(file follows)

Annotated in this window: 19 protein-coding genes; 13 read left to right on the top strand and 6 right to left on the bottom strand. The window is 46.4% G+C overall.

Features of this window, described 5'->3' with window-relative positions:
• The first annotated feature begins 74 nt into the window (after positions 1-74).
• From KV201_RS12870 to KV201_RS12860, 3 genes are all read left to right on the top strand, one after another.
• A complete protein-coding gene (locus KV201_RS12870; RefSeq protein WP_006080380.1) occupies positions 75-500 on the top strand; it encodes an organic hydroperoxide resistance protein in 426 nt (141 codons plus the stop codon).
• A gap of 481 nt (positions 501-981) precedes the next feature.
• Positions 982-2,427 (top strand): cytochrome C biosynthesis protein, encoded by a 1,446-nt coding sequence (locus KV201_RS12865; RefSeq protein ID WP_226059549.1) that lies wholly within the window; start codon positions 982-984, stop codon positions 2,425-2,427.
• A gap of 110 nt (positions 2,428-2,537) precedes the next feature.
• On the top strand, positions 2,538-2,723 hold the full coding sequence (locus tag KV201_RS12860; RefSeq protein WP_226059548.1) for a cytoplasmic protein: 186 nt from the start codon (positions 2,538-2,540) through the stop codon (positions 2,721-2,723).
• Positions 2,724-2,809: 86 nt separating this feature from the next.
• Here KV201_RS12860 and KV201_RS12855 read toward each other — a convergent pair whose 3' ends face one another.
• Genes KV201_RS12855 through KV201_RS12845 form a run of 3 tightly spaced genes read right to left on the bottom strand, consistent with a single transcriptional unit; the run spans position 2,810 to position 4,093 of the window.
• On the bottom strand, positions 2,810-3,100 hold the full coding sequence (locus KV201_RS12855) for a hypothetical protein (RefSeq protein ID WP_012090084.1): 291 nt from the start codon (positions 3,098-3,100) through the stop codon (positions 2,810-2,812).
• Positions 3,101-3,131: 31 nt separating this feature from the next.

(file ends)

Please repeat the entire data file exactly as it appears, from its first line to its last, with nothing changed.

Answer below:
Annotated in this window: 19 protein-coding genes; 13 read left to right on the top strand and 6 right to left on the bottom strand. The window is 46.4% G+C overall.

Features of this window, described 5'->3' with window-relative positions:
• The first annotated feature begins 74 nt into the window (after positions 1-74).
• From KV201_RS12870 to KV201_RS12860, 3 genes are all read left to right on the top strand, one after another.
• A complete protein-coding gene (locus KV201_RS12870; RefSeq protein WP_006080380.1) occupies positions 75-500 on the top strand; it encodes an organic hydroperoxide resistance protein in 426 nt (141 codons plus the stop codon).
• A gap of 481 nt (positions 501-981) precedes the next feature.
• Positions 982-2,427 (top strand): cytochrome C biosynthesis protein, encoded by a 1,446-nt coding sequence (locus KV201_RS12865; RefSeq protein ID WP_226059549.1) that lies wholly within the window; start codon positions 982-984, stop codon positions 2,425-2,427.
• A gap of 110 nt (positions 2,428-2,537) precedes the next feature.
• On the top strand, positions 2,538-2,723 hold the full coding sequence (locus tag KV201_RS12860; RefSeq protein WP_226059548.1) for a cytoplasmic protein: 186 nt from the start codon (positions 2,538-2,540) through the stop codon (positions 2,721-2,723).
• Positions 2,724-2,809: 86 nt separating this feature from the next.
• Here KV201_RS12860 and KV201_RS12855 read toward each other — a convergent pair whose 3' ends face one another.
• Genes KV201_RS12855 through KV201_RS12845 form a run of 3 tightly spaced genes read right to left on the bottom strand, consistent with a single transcriptional unit; the run spans position 2,810 to position 4,093 of the window.
• On the bottom strand, positions 2,810-3,100 hold the full coding sequence (locus KV201_RS12855) for a hypothetical protein (RefSeq protein ID WP_012090084.1): 291 nt from the start codon (positions 3,098-3,100) through the stop codon (positions 2,810-2,812).
• Positions 3,101-3,131: 31 nt separating this feature from the next.